In August 2013 that most famous of road racing circuits, the Isle of Man, celebrated its first Classic TT as part of the Festival of Motorcycling. With a burgeoning number of classic events around Europe, it was perhaps a long time coming to this historic racing venue. The event featured racing machinery from the 1950’s to the 1990’s, but perhaps more interesting was the presence of a pre World War Two German DKW SS 250 supercharged two-stroke, that was ridden on a parade lap by former 250cc Grand Prix winner Ralph Waldmann.
Brought to the Island by Audi Heritage to celebrate its historic victory in 1938, it was a recreation of the machine that Ewald Kluge used to become the first German, and only the second foreigner, to win a TT. DKW was the largest manufacturer of motorcycles in the world during the 1930’s with a vast research and development department that boasted 150 employees. DKW also produced cars and in 1932 merged with three other German car manufacturers Audi, Horch and Wanderer to become part of Auto Union, which was represented by the four linked circle insignia that the Audi brand still uses today.
DKW’s only produced two-stroke motorcycles at that time, and in the 1930’s the technology was still in its infancy. But thanks to the innovative genius of Ing Zoller, DKW came up with a unique design that used a split single layout with tandem piston bores that utilised a common combustion chamber and articulated connecting rods. A third piston was housed in a pumping chamber or ladepumpe (supercharger) mounted horizontally to the front of the engine crankcases. This forced the air and fuel from the Amal TT carburettors, which was inducted via a rotary valve, to be pressurised in the main crankcases. The end result was a big jump in power and also fuel consumption. With the megaphone style exhaust fitted it also had a reputation as one of the loudest racers of its era.
There is no doubt about the Nazi influence on the German Automotive industry before the Second World War. Hitler bankrolled the racing efforts of the Silver Arrows, supporting Mercedes and Auto Unions dominance of Grand Prix motor racing. It was all part of Hitler’s plan to show the world the technological superiority of Nazi Germany. The Nazi’s had infiltrated most aspects of German life and in 1932 set up the N.S.K.K. or the Nationalist Socialist Drivers Corps which “Nazified” the driving associations and clubs. It made it almost impossible for the national racing heroes of the era not to be associated with the Nazi’s.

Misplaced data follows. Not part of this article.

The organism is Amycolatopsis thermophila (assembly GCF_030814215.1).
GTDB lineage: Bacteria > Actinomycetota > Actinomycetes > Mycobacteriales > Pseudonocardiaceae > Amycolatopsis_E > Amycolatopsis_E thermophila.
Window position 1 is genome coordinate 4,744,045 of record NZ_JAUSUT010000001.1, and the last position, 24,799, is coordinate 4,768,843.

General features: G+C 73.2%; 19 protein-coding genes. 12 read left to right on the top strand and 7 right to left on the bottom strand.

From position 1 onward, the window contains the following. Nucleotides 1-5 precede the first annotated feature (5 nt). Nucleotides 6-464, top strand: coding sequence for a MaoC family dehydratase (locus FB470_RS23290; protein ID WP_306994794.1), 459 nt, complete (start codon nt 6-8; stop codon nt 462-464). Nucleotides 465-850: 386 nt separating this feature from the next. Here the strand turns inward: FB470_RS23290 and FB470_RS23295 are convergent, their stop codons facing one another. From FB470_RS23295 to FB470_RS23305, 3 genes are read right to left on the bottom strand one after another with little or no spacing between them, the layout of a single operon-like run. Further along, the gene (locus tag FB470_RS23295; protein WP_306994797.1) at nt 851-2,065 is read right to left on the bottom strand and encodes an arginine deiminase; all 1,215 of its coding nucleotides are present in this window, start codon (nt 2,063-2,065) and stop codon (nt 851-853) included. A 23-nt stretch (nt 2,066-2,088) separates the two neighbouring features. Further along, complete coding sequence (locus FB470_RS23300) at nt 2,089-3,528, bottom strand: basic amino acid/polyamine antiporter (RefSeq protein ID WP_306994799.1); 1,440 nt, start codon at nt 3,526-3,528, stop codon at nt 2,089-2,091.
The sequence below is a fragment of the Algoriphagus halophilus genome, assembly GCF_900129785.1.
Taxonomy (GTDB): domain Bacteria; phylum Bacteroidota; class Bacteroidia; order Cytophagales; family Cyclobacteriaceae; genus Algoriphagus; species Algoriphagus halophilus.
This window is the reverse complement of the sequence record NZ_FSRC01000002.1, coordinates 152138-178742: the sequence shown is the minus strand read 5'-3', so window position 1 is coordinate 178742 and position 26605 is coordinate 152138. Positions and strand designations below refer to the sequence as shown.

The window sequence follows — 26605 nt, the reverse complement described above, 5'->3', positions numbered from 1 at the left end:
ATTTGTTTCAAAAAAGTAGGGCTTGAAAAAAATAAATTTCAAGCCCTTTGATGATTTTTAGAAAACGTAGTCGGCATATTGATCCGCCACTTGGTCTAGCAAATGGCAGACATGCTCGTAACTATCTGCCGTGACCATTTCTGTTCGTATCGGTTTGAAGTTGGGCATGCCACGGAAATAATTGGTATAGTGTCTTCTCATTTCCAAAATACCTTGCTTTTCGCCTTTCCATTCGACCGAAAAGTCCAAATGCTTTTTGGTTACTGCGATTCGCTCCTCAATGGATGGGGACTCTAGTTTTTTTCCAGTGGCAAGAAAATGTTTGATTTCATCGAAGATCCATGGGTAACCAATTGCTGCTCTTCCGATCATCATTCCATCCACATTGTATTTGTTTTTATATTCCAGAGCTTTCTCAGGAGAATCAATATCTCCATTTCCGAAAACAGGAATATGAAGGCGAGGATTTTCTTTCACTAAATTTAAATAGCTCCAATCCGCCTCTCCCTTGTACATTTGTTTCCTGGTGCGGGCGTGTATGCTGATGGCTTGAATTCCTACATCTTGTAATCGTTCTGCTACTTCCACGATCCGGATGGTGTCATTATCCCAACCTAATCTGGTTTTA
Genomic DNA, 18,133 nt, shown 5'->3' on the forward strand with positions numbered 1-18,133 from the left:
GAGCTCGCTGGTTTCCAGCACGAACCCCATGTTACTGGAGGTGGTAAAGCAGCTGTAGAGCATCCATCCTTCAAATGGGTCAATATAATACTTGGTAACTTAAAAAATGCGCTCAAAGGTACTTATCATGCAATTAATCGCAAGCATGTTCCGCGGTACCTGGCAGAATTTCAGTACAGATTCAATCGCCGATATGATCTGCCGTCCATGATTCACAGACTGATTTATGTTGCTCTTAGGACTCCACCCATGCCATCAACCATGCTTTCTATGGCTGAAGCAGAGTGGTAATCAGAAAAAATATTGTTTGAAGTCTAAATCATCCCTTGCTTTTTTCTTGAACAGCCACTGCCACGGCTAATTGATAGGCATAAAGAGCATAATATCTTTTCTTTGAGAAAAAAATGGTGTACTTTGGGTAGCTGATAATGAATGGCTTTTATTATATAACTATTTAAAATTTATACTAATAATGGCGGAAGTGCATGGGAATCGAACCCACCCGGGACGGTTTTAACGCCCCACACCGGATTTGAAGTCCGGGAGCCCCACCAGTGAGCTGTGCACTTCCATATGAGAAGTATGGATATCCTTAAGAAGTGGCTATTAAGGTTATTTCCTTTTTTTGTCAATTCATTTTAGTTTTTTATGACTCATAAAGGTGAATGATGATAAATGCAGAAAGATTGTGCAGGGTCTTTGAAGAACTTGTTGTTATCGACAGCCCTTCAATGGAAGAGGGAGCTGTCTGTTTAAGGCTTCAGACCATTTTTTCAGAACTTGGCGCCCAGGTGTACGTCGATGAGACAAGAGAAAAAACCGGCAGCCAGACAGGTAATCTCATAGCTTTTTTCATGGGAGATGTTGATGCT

Ewald Kluge was a member of the N.S.K.K. and became the Lightweight (250cc) European Champion in both 1938 and 1939 (which was the forerunner of the Moto2 world championship). From 1936 to 1939 Kluge was also a four-time German National Champion. But 1938 was his most successful year taking the European crown and the German road racing and Hillclimb titles. Out of fourteen events he entered, he won 12 and was second twice attaining the “Champion of Champions “ accolade that was only granted to those who achieved the highest possible number of points.
But Europe was not the only place that Kluge and DKW were to compete. In 1937 the sleepy Adelaide Hills town of Lobethal in South Australia hosted the inaugural South Australian TT on a road circuit that compared favourably with those in Europe. Enticed by the Lobethal Carnival Committee the DKW team was to tour Australia taking in events in other States as well. Officially it was called a cultural and sporting exchange. It may also have helped that there was a strong German influence in the area with immigrants settling in Lobethal and nearby Handorf in the mid-1800’s.
The circuit itself was on sealed public roads and eight and three-quarter miles in length (14.082 km) running in a clockwise direction and took in the towns of both Lobethal and Charleston. It was almost triangular in shape and featured hairpins, s-bends, fast sweepers and flat out straights with changes in elevation that ranked it as one of the best road courses of the time anywhere in the world.